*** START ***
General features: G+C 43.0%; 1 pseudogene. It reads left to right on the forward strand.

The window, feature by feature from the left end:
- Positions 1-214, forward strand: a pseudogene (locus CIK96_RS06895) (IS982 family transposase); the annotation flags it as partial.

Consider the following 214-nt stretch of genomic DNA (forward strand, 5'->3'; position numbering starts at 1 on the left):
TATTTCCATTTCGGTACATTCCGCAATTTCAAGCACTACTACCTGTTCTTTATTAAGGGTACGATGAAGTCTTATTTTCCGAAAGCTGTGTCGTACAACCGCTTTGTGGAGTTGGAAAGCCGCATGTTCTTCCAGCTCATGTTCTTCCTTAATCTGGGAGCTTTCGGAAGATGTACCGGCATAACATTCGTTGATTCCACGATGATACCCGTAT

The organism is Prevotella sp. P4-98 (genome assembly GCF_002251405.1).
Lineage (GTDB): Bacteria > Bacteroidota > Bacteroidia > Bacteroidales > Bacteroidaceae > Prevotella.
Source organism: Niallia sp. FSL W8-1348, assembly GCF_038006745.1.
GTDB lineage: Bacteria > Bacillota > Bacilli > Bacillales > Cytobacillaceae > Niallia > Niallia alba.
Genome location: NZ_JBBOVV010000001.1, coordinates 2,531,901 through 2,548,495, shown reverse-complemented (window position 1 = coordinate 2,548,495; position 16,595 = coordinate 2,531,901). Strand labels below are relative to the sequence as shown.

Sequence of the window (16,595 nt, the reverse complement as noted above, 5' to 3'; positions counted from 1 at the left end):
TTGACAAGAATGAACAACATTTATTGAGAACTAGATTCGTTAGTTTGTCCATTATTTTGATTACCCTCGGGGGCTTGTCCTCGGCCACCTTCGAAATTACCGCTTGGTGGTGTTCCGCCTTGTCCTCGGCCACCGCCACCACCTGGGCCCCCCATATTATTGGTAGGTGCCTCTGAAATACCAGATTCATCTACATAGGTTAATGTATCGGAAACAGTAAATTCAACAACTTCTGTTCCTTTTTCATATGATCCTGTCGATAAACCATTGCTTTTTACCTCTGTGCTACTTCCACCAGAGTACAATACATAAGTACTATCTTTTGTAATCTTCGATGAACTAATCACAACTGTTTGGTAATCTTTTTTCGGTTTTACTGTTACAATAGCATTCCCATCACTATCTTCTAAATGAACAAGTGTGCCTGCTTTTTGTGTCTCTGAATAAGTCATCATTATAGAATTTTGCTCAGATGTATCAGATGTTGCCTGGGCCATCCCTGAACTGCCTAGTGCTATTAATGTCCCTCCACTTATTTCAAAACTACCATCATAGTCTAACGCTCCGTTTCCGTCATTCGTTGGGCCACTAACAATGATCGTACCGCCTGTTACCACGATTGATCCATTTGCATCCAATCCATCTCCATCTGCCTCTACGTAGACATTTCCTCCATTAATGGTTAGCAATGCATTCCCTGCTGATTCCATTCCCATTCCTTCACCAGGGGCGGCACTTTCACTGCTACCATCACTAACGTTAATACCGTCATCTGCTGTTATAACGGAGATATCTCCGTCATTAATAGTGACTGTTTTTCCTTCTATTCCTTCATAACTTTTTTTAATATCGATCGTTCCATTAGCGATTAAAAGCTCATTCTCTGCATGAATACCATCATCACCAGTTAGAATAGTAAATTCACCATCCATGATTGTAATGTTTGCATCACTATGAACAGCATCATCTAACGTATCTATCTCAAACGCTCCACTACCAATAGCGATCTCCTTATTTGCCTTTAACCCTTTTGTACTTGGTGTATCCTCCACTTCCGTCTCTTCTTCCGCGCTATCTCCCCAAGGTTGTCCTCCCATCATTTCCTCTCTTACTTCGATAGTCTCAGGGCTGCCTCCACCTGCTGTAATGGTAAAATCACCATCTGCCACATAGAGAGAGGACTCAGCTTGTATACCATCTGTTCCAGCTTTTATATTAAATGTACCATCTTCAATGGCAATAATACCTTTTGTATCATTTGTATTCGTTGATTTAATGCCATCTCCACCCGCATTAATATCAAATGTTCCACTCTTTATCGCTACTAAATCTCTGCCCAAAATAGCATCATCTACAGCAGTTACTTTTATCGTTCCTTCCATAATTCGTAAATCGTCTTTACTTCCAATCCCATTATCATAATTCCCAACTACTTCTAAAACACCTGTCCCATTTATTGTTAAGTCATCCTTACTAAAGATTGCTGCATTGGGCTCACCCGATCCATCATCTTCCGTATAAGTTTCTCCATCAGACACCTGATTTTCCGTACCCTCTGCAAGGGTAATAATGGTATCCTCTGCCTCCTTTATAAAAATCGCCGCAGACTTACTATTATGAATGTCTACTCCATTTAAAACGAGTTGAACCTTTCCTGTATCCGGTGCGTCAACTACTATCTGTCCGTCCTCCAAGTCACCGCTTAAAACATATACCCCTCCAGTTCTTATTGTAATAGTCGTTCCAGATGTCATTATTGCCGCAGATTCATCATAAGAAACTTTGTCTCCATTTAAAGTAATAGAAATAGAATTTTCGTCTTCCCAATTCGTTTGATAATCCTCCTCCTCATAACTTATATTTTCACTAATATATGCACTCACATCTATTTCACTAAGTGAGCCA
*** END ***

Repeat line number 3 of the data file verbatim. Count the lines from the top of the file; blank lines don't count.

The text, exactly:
- Positions 1-214, forward strand: a pseudogene (locus CIK96_RS06895) (IS982 family transposase); the annotation flags it as partial.